Novak Djokovic comment – Three key questions need to be answered by world number one
Novak Djokovic has promised to give “his version” of the events surrounding his deportation from Australia last month and that pronouncement cannot come soon enough.
From first to last, Djokovic’s attempt to play in the Australian Open was a PR disaster on so many levels, with the player caught in the eye of the storm that rocked tennis only partly to blame for a circus stirred up by Australian politicians keen to score points at the expense of the world number one.
Once Djokovic was granted a visa to enter Australia, he had every right to travel to Melbourne in the expectation that he could defend his Australian Open title, but all that changed before his plane landed.
With Australian Prime Minister Scott Morrison appreciating he had been presented with a political open goal to take on the unvaccinated Djokovic and remove him from the country, the wheels were set in motion on an ugly story that left all parties damaged.
The trouble for Djokovic is he is still living through a nightmare that continues to be the most talked-about subject in tennis and for that, he has to accept his share of responsibility.
While the debate over Djokovic’s positive Covid test on December 16th that allowed him to apply for a medical exemption to enter Australia rumbles on, Djokovic’s silence over the matter since his eviction from Australia has allowed a whirlwind of rumour and counter rumour to swirl around him and his story.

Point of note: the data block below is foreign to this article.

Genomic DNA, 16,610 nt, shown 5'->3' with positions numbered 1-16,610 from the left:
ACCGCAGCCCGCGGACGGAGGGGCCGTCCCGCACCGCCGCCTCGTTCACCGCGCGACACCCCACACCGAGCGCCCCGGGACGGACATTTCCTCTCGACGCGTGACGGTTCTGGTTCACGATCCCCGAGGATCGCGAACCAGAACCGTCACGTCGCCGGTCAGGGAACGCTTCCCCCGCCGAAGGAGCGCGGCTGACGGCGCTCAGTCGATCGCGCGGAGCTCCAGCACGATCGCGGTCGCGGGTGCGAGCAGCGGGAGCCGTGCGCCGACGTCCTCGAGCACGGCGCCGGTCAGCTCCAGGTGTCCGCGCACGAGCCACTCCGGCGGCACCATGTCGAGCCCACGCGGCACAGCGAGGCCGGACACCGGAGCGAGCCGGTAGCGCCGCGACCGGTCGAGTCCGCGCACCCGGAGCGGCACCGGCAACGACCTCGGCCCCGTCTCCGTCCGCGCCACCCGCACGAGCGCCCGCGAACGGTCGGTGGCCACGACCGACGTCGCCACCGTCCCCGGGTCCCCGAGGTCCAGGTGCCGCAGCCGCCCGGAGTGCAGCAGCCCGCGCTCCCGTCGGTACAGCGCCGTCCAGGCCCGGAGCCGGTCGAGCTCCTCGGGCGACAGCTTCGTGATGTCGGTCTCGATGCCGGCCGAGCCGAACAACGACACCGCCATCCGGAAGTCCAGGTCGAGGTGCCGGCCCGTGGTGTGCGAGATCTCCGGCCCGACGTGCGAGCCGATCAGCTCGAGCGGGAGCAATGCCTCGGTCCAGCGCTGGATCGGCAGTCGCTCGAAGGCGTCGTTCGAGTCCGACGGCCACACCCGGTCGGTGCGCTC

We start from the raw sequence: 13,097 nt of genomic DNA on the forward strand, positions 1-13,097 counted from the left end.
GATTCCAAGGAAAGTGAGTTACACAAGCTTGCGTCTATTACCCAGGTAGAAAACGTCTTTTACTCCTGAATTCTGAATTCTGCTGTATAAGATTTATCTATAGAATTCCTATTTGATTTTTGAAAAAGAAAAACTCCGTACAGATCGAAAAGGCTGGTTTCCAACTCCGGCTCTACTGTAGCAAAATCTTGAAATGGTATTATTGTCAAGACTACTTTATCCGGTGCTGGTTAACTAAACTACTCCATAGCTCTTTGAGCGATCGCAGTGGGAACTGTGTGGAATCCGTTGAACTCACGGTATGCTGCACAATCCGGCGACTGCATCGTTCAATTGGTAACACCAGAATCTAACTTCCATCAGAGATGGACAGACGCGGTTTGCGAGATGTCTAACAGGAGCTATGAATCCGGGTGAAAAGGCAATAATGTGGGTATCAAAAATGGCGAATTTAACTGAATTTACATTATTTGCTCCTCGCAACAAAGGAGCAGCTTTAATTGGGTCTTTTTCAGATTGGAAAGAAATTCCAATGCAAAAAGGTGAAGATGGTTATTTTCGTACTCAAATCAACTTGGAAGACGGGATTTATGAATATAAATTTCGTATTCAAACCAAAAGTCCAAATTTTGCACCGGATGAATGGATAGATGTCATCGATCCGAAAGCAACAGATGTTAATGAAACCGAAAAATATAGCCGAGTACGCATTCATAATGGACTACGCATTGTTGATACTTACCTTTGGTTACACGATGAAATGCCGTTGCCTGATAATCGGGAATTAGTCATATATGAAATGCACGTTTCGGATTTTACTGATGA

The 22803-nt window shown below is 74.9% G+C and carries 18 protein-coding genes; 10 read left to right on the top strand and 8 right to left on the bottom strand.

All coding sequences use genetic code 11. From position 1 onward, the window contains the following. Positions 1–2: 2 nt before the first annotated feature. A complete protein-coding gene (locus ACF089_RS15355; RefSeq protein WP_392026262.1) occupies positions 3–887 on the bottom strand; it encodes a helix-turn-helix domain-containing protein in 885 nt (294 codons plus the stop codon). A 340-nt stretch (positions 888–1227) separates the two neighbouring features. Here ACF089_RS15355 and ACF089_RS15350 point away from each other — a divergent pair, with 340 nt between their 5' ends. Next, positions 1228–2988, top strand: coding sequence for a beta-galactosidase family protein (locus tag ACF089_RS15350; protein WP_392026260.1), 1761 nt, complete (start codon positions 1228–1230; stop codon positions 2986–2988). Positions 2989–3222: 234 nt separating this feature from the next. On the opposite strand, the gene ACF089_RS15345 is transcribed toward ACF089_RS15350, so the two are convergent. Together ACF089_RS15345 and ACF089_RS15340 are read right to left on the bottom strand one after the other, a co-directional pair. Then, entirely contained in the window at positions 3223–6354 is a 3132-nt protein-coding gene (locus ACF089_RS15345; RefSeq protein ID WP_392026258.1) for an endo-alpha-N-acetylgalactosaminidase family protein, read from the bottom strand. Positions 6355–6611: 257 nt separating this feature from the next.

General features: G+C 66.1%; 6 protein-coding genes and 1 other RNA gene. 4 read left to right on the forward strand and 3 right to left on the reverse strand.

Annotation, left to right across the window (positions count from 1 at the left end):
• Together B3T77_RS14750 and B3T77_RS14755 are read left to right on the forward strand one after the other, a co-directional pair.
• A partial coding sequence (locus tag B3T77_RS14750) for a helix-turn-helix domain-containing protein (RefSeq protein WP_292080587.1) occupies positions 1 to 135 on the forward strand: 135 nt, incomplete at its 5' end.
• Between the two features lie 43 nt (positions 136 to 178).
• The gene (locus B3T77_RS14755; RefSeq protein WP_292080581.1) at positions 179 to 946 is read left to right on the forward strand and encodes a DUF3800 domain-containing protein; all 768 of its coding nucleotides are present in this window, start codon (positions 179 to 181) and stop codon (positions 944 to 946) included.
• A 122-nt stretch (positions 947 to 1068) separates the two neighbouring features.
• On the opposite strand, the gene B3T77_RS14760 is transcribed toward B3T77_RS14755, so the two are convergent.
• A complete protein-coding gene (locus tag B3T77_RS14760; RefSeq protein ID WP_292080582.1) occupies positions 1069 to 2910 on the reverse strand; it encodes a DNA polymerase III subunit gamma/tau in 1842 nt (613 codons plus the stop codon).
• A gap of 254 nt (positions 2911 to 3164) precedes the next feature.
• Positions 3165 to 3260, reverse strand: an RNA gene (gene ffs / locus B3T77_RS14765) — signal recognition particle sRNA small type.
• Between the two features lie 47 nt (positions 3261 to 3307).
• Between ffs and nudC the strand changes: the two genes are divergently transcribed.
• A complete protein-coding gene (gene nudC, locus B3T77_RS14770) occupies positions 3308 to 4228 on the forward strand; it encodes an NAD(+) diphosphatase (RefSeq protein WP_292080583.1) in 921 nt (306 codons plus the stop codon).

The BBC report casting doubt over the credibility of his Covid test has been rebuffed by Serbian officials who have insisted his positive test was valid and yet several issues need to be resolved by Djokovic when he speaks to the media, presumably ahead of his return to action in the Dubai Tennis Championships later this month.
In addition, the three big questions he needs to clear up read like this:
- Firstly, why did he not know he was infected with the virus the day before he attended an event presenting trophies to children on December 17th? Could that have been a breakdown in communication between testing chiefs and Novak?
- Secondly, why did he attend an interview with L’Equipe on December 18th when he knew he had tested positive for Covid and was liable to give the virus to people in attendance at that event?
- Finally, was he expecting to miss the Australian Open if he did not test positive for Covid between his final match at the David Cup on December 3rd and his positive test on December 16th? If so, why did he fail to mention that in his numerous press conferences before that date?
Even Djokovic’s most loyal supporters who are desperate to pedal the theory that the deportation was a conspiracy against their hero must appreciate that the points above do not put the world number one in a good light, so it is only reasonable that he comes up with viable excuses for them before everyone is ready to move on.
Suggesting he did the L’Equipe interview because he “didn’t want to let the reporter down” was a bizarre excuse that needs clarification, while Serbian officials may need to explain why Djokovic was unaware that he was Covid positive on December 17th.
The problem for Djokovic must be that his refusal to comment on the biggest controversy of his glittering career has left a void of airspace that has been filled with a lot of negativity by those who have forthright views on both sides of this debate.
So the time has come for Djokovic to take back control of the narrative, let the world know “his truth” and maybe then he can get back to doing what he does best on a tennis court.
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